Introduction SLS 3D Printing Finishing and Design Guidelines

SLS 3D printed parts are strong, functional, and have the ability to meet strict tolerances. Despite these advantages, SLS 3D printed parts have rough, grainy finishes. As a result, post-processing of SLS parts is an important step to ensure your part has the best finish possible.

In addition to post-processing finishing considerations, there are several SLS 3D printing design guidelines that you need to be aware of for your part. In this article, we take a closer look at the different options for SLS post-processing and key design guidelines for your SLS 3D printed parts.

What are the Options for SLS Post-Processing?

Standard Finish

For a standard SLS 3D printed finish, air pressure is necessary to remove powder from the part. For any remaining powder sticking to the part’s surface, plastic bead blasting is employed for removal. The result is a grainy, matte surface finish similar to the roughness of medium-grit sandpaper.

Standard SLS finishes provide accurate overall geometry of the intended design. Additionally, standard finishes have lower-cost factors because additional SLS 3D printing finishing methods are not employed. Despite these benefits, standard finishes offer limited color options as the color of the powder determines the color.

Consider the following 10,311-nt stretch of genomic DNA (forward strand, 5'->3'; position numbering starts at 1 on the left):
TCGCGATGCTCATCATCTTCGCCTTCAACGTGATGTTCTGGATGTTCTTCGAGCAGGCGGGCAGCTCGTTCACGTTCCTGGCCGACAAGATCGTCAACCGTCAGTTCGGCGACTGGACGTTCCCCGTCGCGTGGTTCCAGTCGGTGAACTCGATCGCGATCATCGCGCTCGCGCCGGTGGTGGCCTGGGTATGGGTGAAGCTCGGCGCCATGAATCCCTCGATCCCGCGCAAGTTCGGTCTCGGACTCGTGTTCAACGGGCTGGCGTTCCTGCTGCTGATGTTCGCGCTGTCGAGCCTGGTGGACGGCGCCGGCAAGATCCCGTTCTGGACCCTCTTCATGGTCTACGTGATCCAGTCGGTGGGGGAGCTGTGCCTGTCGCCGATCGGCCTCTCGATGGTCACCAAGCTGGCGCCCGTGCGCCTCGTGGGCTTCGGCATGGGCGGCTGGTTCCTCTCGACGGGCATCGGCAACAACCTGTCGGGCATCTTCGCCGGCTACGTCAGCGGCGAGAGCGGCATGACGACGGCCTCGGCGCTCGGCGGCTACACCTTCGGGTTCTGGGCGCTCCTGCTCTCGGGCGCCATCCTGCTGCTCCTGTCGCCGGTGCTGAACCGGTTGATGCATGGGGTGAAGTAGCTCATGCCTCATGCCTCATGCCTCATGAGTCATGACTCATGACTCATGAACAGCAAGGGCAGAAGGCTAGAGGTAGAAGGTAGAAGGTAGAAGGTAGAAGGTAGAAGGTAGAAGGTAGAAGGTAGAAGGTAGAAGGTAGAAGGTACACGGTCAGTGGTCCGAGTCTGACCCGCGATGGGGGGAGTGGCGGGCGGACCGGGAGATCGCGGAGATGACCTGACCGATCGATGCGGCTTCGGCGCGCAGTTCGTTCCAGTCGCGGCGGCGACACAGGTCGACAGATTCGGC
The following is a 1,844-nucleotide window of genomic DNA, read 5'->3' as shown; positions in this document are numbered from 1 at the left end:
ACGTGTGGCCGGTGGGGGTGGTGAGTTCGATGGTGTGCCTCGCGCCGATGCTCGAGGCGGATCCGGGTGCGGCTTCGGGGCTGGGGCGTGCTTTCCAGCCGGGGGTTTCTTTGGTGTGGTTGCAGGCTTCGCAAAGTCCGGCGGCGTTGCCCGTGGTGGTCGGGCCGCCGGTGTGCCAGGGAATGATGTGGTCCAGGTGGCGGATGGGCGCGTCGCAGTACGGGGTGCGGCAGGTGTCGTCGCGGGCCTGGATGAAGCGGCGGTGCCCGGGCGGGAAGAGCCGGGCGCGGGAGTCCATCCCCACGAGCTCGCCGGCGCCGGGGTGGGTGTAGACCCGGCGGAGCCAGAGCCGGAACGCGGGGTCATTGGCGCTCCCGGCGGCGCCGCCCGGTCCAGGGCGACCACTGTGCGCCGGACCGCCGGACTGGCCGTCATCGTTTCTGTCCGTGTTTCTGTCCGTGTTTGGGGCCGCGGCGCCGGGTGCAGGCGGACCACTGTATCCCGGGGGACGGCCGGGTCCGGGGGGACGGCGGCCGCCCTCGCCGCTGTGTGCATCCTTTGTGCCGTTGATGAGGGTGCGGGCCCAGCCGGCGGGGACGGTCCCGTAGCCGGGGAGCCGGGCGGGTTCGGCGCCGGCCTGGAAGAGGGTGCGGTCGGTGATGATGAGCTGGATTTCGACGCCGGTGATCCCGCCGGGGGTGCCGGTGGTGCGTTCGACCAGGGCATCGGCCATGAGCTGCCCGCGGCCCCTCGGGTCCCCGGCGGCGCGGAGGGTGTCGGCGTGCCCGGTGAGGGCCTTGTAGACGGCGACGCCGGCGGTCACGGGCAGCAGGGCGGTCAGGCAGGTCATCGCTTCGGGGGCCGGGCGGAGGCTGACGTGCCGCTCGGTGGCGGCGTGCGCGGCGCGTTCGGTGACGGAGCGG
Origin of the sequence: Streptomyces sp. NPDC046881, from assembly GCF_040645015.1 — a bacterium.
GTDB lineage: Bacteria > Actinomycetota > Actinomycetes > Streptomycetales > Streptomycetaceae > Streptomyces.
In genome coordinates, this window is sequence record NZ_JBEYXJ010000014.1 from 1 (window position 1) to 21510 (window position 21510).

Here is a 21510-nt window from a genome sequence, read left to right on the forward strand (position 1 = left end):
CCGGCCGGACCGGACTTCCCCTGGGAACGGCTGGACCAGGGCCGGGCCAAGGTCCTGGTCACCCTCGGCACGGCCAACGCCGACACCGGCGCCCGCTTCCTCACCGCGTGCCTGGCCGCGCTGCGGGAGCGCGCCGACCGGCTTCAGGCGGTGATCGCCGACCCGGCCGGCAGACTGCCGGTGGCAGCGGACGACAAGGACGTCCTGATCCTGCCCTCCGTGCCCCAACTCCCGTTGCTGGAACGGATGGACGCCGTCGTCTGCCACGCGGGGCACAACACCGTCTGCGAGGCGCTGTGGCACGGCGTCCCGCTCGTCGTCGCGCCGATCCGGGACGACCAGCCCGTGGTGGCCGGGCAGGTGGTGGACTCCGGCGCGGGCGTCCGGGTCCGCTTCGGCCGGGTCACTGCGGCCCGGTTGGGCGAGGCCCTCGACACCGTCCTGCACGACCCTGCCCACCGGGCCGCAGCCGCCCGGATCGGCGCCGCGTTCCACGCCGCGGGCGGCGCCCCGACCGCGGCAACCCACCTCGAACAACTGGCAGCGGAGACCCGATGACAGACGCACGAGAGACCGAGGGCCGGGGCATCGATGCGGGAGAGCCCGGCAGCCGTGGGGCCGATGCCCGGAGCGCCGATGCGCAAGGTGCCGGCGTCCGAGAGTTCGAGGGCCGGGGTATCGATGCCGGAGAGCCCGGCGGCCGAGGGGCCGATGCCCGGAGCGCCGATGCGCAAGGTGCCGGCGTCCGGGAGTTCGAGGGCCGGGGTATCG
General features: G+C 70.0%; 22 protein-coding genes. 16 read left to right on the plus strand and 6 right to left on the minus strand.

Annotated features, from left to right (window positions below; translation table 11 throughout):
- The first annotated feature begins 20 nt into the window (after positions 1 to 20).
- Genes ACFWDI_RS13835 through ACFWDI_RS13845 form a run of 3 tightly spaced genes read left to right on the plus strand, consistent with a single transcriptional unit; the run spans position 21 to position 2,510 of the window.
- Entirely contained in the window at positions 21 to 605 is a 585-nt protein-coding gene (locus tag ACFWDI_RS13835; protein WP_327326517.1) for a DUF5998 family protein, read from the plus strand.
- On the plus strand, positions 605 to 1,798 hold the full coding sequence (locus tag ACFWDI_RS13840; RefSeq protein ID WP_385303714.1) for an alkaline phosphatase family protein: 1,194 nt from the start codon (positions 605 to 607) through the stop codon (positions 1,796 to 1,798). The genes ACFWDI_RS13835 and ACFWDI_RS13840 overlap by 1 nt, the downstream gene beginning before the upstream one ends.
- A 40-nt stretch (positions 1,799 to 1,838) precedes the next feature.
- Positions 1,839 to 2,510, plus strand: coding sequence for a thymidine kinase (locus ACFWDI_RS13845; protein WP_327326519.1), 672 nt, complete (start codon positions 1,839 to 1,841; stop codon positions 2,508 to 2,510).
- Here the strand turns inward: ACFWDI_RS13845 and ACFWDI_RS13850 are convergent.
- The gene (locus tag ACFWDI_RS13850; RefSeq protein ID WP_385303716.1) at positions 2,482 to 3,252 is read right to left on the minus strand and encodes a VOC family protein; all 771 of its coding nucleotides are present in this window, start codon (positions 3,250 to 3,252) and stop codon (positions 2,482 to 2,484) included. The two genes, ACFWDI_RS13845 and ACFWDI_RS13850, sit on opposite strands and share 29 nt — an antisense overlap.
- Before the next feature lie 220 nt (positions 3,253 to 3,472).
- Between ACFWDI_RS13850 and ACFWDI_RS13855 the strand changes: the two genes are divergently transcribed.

Media Tumbled

If a standard finish is too rough for your part’s intended application, you could opt for polishing using a media tumbler. Media tumblers utilize small ceramic chips which vibrate against the part’s surface and carefully remove the roughness so that the surface has a smooth finish. It’s important to be aware that media tumbling will slightly alter the dimensions of your part and will also round off sharp edges. For these reasons, parts with intricate, fine details may need to avoid media tumbling.


The most affordable and quickest method of adding color to SLS 3D printed parts is by using a dye process in post-processing. SLS 3D printed parts are quite porous, making them well suited for dyeing. Dyeing offers many different colors to choose from and multiple parts can be dyed at one time. Unlike media tumbling, dyeing will not affect the dimensions of your SLS 3D printed part.

The part is dipped in a dye bath during the dyeing process, which provides excellent coverage of hard-to-reach places on parts with complex geometries. While dyeing offers great coverage, it’s important to note that the dye usually only penetrates to a depth of around 0.5 mm. This means that over time wear and tear could erode the dye color on the part’s surface, bringing forward the color of the original printed powder.

Spray Paint and Lacquer

Another option for post-processing SLS parts is to apply lacquers and spray paint. Different varnishes, clear coats, and paints can be used to produce a wide variety of different finishes for functional and aesthetic purposes. With lacquers, parts can be processed to produce metallic sheen or high gloss finishes. These lacquer finishes bolster resistance to wear and tear and also increase surface durability and water tightness. While spray paints and lacquers have many advantages, it’s important to understand that these processes are less efficient compared to dyeing and that the process will impact the dimensions of your part.